Confession of Murder (2012)


My Blu-ray buying habits probably seem quite odd to most people. In short: I browse through Amazon, find a movie I've purchased and thoroughly enjoyed, and look through the site's recommended titles. If I stumble across something that sounds moderately enjoyable, I'll gladly add the flick to my cart - assuming the price is right. That's essentially how I stumbled across Byeong-gil Jeong's 2012 thriller Confession of Murder, a film that, according to its description, sounded like a typical South Korean thriller involving a serial killer and a seasoned but heavily flawed cop obsessed with bringing him down. In other words, it seemed like a sound purchase, and that's precisely why I bought it. However, I didn't expect to love it as much as I do. Scratch that, I absolutely adore it, flaws and all. No joke.

Here's the story in a nutshell: Detective Choi (Jae-yeong Jeong) seems like a pretty unhappy guy, and it's all because he let a sadistic serial killer slip right through his fingers. What's worse, the killer left an extremely unpleasant a scar on his gaunt, Billy Bob Thorton-esque grill. Years later, after the statute of limitation runs out on those grisly murders, the killer, Du-sok Lee (Shi-hoo Park), emerges from the shadows with a new book, which quickly becomes a national bestseller. Although Choi can't lay a finger on the guy, legally speaking, the victims' unstable family members plan to kidnap the good-looking slasher in hopes of getting a little well-deserved and long overdue revenge. However, things are soon complicated when a mysterious stranger named J claims that he's the real killer. Is Du-sok Lee a bald-faced liar, or is J just attempting to ride on the suave author's immaculately-tailored coattails? It doesn't take things very long to get really complicated and deliriously convoluted. Just the way I like it.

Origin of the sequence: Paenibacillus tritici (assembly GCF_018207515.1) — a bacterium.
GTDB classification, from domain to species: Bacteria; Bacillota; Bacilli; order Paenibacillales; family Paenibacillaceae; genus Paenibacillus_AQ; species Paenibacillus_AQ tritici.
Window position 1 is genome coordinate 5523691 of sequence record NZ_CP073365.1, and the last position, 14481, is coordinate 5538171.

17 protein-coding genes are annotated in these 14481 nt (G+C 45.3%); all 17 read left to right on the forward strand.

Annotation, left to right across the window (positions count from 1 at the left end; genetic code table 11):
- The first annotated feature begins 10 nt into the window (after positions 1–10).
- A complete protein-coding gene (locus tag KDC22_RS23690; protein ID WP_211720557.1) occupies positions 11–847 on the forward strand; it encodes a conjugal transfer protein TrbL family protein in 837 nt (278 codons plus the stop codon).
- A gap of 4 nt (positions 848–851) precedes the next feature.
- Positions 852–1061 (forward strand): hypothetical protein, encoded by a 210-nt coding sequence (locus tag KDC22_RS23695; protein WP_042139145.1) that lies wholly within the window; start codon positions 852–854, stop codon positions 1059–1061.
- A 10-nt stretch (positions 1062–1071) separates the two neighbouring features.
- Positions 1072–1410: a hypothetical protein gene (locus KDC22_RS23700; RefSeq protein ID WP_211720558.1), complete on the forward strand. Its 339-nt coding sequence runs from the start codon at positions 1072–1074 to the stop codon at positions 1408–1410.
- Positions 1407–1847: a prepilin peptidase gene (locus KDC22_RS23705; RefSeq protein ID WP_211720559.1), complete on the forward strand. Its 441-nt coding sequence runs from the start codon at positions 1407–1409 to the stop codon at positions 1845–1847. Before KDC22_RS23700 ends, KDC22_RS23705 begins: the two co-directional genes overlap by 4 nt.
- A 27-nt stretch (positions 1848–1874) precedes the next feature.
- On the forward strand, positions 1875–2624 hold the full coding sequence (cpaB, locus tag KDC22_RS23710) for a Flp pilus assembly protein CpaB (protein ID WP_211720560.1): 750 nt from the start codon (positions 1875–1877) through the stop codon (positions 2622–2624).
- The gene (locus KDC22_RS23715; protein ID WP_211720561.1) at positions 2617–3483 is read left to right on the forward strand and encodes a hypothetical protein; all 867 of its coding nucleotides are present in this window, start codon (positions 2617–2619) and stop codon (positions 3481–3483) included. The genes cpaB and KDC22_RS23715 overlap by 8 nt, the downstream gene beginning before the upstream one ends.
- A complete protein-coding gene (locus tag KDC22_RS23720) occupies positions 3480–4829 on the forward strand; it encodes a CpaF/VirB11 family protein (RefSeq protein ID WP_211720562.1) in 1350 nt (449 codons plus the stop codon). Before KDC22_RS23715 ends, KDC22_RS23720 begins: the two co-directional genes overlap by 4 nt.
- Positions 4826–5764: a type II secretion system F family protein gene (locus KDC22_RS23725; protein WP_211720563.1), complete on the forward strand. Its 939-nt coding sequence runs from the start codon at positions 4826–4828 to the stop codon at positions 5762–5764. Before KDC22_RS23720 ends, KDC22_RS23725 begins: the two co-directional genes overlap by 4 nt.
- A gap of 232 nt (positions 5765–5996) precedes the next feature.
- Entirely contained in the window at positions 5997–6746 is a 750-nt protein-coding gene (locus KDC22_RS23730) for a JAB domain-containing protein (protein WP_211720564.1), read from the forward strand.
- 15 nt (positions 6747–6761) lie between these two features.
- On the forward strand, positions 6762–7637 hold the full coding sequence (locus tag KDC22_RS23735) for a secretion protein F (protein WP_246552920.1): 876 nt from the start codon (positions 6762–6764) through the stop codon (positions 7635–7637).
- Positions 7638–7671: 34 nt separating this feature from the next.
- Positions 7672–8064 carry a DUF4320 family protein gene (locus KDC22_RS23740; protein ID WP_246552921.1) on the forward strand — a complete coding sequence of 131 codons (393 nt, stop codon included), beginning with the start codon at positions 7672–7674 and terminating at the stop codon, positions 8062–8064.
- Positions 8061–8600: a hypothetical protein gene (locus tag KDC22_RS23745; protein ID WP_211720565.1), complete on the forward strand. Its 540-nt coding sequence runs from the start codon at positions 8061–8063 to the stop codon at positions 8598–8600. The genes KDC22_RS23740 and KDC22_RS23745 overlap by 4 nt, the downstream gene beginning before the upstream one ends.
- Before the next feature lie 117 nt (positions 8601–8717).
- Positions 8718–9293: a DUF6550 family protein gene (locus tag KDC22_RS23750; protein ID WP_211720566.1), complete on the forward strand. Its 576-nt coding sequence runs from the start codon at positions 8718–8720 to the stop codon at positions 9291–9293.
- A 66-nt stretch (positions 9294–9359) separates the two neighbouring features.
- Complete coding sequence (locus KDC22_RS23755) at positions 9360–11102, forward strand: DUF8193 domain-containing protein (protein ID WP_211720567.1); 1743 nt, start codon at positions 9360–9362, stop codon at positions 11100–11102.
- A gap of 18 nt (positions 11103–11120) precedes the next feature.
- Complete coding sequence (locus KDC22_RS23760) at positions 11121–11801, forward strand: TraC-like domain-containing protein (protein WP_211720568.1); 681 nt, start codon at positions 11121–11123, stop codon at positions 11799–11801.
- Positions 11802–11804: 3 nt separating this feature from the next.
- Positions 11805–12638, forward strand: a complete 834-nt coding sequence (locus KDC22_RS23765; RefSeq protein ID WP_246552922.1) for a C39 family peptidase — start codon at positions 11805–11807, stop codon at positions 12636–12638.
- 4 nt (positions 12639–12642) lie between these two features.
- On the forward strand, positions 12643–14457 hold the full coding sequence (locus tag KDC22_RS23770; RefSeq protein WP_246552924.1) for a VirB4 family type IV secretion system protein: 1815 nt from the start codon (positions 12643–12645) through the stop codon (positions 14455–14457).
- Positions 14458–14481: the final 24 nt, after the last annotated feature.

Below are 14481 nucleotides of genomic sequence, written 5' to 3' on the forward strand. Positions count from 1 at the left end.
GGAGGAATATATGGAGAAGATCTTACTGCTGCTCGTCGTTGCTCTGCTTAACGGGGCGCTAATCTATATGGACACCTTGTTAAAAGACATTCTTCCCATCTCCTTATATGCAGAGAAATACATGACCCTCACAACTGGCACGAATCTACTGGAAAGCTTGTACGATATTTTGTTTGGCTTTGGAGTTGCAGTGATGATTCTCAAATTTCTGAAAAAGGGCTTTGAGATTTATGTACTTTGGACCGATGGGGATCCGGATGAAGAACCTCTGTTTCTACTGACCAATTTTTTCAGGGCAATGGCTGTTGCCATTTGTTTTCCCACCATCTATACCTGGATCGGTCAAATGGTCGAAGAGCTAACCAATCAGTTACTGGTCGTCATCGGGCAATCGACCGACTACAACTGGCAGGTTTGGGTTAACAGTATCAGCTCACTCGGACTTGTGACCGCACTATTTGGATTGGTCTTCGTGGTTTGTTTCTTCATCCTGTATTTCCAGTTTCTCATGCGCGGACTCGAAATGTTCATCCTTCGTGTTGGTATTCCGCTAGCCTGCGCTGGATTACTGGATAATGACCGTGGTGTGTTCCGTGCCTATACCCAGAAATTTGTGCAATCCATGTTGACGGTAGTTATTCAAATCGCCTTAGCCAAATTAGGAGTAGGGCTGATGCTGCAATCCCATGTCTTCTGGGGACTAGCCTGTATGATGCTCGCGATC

I expected something a bit more subdued and low-key when I sat down with Confession of Murder, but I was presented with something else entirely. The opening chase sequence assaults your senses with a delirious amount of shaky cam and lightning-quick cuts - it's enough to give Michael Bay unstoppable seizures for weeks. Things do slow down a bit once the time jump takes place, but the film itself never really takes the storyline seriously. It's overwrought, over the top, and weirdly humorous, although I'm not entirely sure that was intentional. Regardless, I was never bored during the flick's two-hour runtime, and I found myself a little disappointed when the end credits began to roll. I may not have liked it for the reasons the filmmakers intended, but it's currently one of the most enjoyable movies I've seen thus far this year. And that twist? I never saw it coming. But maybe that says more about my intelligence than the skills of the screenwriter. Regardless, I had a blast and wouldn't hesitate to watch it again.

Thank God for the folks at Well Go USA and their moderately-priced Blu-rays.

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